Lollards of Coventry, 1486-1522
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Publisher: Cambridge University Press
Number of Pages: 372
Width: 14.8 cm
Height: 22.4 cm
In the late fifteenth and early sixteenth centuries, Coventry harboured a community of Lollards, adherents of medieval England's only popular heresy. Allowed to flourish relatively unmolested for decades, the Coventry Lollards came under close episcopal scrutiny in 1511 and 1512 when Geoffrey Blyth, bishop of Coventry and Lichfield, began a concerted effort to uncover and eradicate their community. This volume presents a remarkable record of the testimony compiled during Blyth's crackdown, along with all other surviving evidence for heretical activities in Coventry. The documents, offered here both in their original languages of Latin and Middle English and in modern English translation, give new insights into the nature of religious dissent in the years just prior to the first stirrings of the English Reformation.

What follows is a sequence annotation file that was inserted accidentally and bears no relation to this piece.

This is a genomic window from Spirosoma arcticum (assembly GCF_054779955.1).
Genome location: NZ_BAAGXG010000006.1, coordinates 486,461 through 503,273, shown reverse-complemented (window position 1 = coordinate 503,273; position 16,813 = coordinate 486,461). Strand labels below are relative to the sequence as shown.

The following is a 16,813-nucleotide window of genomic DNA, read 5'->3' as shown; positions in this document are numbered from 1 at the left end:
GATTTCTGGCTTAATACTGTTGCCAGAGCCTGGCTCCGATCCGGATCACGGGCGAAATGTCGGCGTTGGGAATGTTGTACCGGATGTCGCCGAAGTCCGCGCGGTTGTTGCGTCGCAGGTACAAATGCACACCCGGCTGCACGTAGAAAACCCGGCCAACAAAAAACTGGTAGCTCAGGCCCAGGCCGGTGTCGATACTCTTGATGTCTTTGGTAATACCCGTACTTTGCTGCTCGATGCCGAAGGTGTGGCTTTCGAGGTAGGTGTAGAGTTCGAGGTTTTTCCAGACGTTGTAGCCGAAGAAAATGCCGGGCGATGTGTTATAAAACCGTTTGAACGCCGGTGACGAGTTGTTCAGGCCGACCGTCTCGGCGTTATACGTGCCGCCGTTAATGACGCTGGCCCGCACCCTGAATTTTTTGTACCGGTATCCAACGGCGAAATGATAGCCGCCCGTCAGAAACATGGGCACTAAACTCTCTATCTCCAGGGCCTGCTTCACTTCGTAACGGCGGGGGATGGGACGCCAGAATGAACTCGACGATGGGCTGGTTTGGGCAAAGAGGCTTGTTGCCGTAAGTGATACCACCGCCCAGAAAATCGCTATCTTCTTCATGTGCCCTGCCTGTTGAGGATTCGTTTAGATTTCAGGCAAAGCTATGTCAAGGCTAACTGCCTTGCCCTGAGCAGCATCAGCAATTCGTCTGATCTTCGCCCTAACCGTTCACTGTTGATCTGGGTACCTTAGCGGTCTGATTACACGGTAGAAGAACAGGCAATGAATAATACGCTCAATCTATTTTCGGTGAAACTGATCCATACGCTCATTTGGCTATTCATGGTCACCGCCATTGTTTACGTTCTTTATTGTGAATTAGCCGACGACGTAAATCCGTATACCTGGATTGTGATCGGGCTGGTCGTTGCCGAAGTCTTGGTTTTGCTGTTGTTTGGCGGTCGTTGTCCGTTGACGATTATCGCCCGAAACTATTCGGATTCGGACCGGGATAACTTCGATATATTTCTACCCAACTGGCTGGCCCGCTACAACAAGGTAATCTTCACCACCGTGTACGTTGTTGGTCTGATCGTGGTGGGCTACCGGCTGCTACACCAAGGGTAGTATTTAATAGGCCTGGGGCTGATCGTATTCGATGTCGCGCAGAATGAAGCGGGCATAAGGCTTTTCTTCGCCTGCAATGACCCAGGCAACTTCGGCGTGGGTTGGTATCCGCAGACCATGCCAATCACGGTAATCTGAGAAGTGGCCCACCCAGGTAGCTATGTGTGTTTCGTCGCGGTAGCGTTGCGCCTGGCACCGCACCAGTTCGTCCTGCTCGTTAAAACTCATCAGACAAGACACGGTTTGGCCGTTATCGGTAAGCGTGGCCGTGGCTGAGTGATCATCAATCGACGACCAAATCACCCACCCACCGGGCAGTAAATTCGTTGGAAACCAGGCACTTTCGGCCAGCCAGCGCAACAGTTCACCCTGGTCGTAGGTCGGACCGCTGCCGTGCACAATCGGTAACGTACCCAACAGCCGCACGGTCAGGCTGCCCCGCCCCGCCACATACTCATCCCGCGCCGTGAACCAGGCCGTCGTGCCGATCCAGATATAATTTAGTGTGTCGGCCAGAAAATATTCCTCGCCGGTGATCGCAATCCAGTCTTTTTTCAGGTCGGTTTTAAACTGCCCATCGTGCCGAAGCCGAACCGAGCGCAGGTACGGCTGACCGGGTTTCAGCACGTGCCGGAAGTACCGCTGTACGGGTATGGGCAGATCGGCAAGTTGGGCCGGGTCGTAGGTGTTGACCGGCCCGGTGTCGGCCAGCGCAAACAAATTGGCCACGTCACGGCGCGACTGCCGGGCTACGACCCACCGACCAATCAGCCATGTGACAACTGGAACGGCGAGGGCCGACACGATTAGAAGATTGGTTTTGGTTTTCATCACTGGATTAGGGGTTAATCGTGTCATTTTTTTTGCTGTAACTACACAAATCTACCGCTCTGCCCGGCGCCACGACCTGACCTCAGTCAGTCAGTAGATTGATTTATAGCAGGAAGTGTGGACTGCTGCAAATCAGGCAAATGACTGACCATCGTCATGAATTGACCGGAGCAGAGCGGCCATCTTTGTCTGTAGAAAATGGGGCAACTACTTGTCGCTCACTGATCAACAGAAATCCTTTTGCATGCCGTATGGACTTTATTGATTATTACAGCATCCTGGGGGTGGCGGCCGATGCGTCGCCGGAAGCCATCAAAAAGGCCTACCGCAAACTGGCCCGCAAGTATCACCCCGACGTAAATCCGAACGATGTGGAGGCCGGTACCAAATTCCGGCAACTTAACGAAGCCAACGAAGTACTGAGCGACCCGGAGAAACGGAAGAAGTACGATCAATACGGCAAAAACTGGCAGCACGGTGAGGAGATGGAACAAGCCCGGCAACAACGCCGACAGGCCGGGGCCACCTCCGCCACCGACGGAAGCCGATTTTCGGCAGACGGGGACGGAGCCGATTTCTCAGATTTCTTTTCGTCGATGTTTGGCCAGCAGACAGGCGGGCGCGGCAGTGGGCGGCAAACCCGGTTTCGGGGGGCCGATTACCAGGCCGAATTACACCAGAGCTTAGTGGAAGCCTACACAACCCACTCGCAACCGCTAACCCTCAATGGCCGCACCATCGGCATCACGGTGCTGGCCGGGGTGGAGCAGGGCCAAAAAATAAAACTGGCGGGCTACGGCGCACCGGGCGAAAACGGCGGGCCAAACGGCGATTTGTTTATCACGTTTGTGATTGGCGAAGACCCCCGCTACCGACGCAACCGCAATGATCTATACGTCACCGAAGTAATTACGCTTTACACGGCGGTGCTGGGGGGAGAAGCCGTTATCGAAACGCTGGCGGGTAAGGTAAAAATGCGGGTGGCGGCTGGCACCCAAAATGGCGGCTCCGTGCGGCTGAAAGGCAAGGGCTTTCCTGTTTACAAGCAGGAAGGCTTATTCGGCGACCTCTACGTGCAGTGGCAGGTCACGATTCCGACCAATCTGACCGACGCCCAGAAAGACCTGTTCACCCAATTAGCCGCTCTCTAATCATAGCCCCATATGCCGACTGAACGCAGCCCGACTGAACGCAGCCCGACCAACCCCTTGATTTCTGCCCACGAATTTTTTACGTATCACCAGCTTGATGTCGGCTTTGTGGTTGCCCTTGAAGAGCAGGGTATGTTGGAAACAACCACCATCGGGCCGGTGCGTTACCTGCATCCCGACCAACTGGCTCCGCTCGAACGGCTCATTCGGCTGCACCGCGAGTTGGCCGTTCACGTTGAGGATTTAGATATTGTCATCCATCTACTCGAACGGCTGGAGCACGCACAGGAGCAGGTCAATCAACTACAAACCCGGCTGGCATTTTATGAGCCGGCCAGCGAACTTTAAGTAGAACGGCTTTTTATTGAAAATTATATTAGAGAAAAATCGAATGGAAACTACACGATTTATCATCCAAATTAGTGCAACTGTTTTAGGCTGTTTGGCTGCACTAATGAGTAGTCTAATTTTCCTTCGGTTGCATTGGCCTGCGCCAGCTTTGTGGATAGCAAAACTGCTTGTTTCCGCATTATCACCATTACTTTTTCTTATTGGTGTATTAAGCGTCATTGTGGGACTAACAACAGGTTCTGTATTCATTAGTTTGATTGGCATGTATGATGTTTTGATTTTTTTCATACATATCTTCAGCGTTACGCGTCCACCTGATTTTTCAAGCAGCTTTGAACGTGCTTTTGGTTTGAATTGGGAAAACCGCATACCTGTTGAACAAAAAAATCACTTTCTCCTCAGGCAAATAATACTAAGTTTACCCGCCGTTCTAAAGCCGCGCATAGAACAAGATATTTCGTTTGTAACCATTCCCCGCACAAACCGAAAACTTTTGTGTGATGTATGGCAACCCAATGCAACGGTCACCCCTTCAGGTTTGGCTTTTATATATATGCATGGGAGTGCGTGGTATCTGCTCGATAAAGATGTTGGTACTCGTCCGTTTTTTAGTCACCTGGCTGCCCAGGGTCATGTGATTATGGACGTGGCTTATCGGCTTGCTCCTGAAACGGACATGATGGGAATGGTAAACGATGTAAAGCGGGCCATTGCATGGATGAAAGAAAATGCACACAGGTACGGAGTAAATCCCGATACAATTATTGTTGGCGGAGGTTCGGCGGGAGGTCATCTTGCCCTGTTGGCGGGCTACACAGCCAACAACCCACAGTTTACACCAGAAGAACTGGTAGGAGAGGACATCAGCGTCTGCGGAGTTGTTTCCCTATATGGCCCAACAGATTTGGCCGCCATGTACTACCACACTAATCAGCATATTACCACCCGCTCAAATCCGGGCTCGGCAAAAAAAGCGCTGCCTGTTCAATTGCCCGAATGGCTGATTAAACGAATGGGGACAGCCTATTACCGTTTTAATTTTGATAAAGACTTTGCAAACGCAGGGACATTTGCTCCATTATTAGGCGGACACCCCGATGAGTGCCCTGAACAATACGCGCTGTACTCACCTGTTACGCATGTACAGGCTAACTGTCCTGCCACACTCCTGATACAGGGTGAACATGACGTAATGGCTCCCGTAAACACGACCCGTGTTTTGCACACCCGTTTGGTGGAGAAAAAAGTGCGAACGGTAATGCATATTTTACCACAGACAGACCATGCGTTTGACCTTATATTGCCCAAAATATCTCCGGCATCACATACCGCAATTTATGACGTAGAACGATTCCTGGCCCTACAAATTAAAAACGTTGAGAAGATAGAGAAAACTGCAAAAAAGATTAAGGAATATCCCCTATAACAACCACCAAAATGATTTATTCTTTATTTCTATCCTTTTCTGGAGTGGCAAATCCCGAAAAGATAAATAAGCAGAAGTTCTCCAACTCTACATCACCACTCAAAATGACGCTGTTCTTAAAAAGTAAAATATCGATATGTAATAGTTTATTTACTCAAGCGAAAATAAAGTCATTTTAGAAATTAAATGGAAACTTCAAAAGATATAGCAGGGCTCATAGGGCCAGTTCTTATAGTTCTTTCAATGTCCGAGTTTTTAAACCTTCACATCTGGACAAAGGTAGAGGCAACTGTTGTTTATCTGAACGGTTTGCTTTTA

'... the editors give us a valuable introduction to and a fairly comprehensive view of the nature of later Lollardy in the provinces ... a rich collection of materials ... The translation  is unprecedented, I believe, for volumes in the Royal History Society's Camden Series, and it increases the classroom utility of the volume many fold ... it is hard to think of another single volume of primary materials that brings home, quite this clearly and concisely, the nature of the prosecution ...'. H-Net Book Review 'The editors deserve thanks for making these records available in a user-friendly format and in fluid English translation. ... a volume that will be treasured by students of later Lollardy.' Journal of Ecclesiastical History